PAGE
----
Virginia Parent Fighting ‘Race-Based’ Admissions Wins Legal Battle
A parent and former PTA president of Virginia’s Thomas Jefferson High School who opposed changes to its admissions policy, then faced libel and slander charges after claiming a proponent of those changes was engaging in “grooming behavior,” garnered a large legal win this week.
Harry Jackson on Friday saw a Fairfax County judge dismiss four charges of libel and slander with prejudice that were levied against him. RightDefense.org attorney Marina Medvin in Fairfax District Court represented Jackson.
“I would like to stress this point—what makes this case unique is that criminal charges were brought to suppress free speech. Criminal charges! Not a civil lawsuit but criminal charges. In this day and age I believe it is the only case of its kind,” said Medvin, who was retained on the case only a week ago. “This should never have happened. But a magistrate allowed it to happen—four times. And then a Soros-funded prosecutor allowed an innocent man to be criminally prosecuted for the duration of seven months.”
Steve Descano, a Democrat elected in 2019, who has been known to be funded in a large part by Democrat billionaire George Soros, is the prosecutor to whom Medvin was referring.
Jorge Torrico, a member of the advocacy organization the Thomas Jefferson High School for Science and Technology Alumni Action Group, had previously promoted admissions that eliminated standardized testing requirements and written teacher recommendations.
It was after Jackson tweeted concern in November 2020 about the alleged “grooming behavior” of Torrico that accusations were launched at Jackson.
The school’s admission policies, which were revised in December, made admission less merit-based and were instead seen by some as “race-based.” The modifications, which resulted in a historically diverse class of students offered admissions for fall 2021, were also later found by a federal judge to discriminate against Asian-Americans.
Thomas Jefferson High School is a magnet school available to students across Northern Virginia and has long been ranked as one of the nation’s top public high schools.
While Descano aimed to drop the prosecution on Thursday, Medvin instead made it a point to get the charges dismissed.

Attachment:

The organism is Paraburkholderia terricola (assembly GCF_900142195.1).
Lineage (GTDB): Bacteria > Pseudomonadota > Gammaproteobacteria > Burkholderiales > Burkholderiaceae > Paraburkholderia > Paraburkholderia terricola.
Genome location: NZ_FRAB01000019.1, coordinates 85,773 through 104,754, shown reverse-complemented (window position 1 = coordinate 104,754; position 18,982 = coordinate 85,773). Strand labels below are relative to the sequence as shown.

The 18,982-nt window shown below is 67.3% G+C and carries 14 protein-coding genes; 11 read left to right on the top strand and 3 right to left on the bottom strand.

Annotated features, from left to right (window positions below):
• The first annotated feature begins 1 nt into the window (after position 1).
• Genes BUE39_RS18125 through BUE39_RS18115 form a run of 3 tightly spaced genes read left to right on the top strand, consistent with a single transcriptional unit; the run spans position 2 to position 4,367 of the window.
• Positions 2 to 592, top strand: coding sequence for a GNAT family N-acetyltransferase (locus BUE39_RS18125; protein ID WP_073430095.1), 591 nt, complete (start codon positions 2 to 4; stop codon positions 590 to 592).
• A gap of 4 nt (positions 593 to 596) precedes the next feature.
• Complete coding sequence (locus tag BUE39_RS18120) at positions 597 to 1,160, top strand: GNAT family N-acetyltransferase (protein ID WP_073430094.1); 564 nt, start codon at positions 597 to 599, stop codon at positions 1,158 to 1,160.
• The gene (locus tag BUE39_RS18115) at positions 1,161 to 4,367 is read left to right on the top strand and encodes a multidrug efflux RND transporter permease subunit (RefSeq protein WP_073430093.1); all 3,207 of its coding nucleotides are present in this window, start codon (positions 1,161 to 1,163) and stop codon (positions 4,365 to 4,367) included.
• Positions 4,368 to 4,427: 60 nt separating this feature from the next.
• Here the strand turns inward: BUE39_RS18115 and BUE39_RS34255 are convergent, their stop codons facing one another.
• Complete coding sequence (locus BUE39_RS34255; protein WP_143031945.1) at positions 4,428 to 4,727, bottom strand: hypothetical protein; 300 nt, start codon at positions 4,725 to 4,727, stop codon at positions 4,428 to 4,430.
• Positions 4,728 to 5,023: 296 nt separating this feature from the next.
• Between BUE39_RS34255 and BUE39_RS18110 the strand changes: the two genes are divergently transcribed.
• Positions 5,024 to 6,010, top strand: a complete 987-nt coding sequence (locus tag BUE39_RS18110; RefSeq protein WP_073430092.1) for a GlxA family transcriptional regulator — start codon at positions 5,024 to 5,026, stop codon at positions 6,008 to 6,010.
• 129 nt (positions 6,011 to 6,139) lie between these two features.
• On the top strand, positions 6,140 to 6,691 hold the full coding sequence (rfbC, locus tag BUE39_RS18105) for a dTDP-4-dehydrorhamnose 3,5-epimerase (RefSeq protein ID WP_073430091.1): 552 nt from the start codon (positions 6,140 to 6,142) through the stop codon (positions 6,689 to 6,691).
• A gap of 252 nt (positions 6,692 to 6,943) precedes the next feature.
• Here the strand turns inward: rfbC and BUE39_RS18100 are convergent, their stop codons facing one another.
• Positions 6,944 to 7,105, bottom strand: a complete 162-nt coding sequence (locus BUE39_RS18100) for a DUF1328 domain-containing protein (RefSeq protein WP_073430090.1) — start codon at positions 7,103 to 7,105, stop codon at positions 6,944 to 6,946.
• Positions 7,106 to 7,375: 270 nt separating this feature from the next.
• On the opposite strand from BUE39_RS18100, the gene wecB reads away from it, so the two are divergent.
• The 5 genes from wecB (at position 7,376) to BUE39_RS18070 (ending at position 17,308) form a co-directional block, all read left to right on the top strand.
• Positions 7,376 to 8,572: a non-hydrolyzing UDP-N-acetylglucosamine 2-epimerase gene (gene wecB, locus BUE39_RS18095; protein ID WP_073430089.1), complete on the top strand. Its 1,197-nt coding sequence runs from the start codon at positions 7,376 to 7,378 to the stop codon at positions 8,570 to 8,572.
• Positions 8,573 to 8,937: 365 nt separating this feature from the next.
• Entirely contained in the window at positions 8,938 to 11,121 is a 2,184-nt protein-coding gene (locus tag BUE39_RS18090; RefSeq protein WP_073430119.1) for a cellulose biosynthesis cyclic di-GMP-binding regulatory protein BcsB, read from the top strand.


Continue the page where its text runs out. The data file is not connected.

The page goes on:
“I believe this dismissal, coupled with the publicity from this case, will hopefully restore the public’s trust in the First Amendment. Nonetheless, my work is not done. My next project is to get this law off the books. Next stop is Richmond,” she said.
As for Jackson, the outspoken Black father who has been an Olympic competitor and naval intelligence officer, was also a plaintiff in the case Coalition for TJ v. Fairfax County School Board. He told Newsweek he now sees an end to the “persecution” he’s experienced for months.
“This has been a stressful time for me and my family during these months of persecution,” said Jackson. “I feel relieved that I am vindicated and this has changed me by strengthening my resolve in my advocacy in education.”
Newsweek reached out for comment from Descano at the Fairfax County Commonwealth Attorney’s Office.
Also on Friday, a coalition of community members, parents and alumni of the school filed an emergency request with the Supreme Court to vacate the Fourth Circuit’s stay in the coalition’s lawsuit challenging the school’s admissions process. Chief Justice John Roberts is assigned to supervise the Fourth Circuit.
It was in late February that U.S. District Judge Claude Hilton agreed with the coalition represented by Pacific Legal Foundation and ordered a stop to the policy. Last week, the U.S. Court of Appeals for the Fourth Circuit granted a stay of the district court’s decision, which allows Thomas Jefferson’s admissions process to proceed.
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